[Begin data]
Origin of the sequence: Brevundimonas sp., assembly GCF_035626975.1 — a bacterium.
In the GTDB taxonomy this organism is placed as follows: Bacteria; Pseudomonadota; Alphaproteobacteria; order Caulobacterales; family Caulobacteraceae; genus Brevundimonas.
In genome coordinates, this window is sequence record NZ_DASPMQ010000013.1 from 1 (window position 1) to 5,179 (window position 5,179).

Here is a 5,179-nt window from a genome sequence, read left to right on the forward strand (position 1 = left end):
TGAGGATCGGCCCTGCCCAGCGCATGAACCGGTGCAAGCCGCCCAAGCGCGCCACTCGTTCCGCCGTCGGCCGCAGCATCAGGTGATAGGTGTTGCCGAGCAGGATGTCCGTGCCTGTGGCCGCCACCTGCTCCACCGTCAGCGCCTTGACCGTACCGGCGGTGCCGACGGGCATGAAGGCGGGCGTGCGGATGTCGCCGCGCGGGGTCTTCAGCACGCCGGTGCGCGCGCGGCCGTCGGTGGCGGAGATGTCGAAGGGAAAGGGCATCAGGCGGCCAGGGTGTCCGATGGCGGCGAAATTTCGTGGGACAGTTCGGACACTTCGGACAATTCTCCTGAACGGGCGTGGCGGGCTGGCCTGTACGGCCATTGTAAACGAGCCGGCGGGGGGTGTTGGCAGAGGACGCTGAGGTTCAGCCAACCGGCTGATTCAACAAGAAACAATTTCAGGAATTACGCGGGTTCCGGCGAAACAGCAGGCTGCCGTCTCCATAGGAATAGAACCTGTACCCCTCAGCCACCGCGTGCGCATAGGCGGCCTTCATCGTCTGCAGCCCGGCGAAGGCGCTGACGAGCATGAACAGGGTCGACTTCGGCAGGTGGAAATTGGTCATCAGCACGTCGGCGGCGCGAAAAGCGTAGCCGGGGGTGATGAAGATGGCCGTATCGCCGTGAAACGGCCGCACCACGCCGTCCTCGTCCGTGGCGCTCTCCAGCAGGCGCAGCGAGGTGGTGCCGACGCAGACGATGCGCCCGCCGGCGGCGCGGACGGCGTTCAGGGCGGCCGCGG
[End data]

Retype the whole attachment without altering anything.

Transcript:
Origin of the sequence: Brevundimonas sp., assembly GCF_035626975.1 — a bacterium.
In the GTDB taxonomy this organism is placed as follows: Bacteria; Pseudomonadota; Alphaproteobacteria; order Caulobacterales; family Caulobacteraceae; genus Brevundimonas.
In genome coordinates, this window is sequence record NZ_DASPMQ010000013.1 from 1 (window position 1) to 5,179 (window position 5,179).

Here is a 5,179-nt window from a genome sequence, read left to right on the forward strand (position 1 = left end):
TGAGGATCGGCCCTGCCCAGCGCATGAACCGGTGCAAGCCGCCCAAGCGCGCCACTCGTTCCGCCGTCGGCCGCAGCATCAGGTGATAGGTGTTGCCGAGCAGGATGTCCGTGCCTGTGGCCGCCACCTGCTCCACCGTCAGCGCCTTGACCGTACCGGCGGTGCCGACGGGCATGAAGGCGGGCGTGCGGATGTCGCCGCGCGGGGTCTTCAGCACGCCGGTGCGCGCGCGGCCGTCGGTGGCGGAGATGTCGAAGGGAAAGGGCATCAGGCGGCCAGGGTGTCCGATGGCGGCGAAATTTCGTGGGACAGTTCGGACACTTCGGACAATTCTCCTGAACGGGCGTGGCGGGCTGGCCTGTACGGCCATTGTAAACGAGCCGGCGGGGGGTGTTGGCAGAGGACGCTGAGGTTCAGCCAACCGGCTGATTCAACAAGAAACAATTTCAGGAATTACGCGGGTTCCGGCGAAACAGCAGGCTGCCGTCTCCATAGGAATAGAACCTGTACCCCTCAGCCACCGCGTGCGCATAGGCGGCCTTCATCGTCTGCAGCCCGGCGAAGGCGCTGACGAGCATGAACAGGGTCGACTTCGGCAGGTGGAAATTGGTCATCAGCACGTCGGCGGCGCGAAAAGCGTAGCCGGGGGTGATGAAGATGGCCGTATCGCCGTGAAACGGCCGCACCACGCCGTCCTCGTCCGTGGCGCTCTCCAGCAGGCGCAGCGAGGTGGTGCCGACGCAGACGATGCGCCCGCCGGCGGCGCGGACGGCGTTCAGGGCGGCCGCGG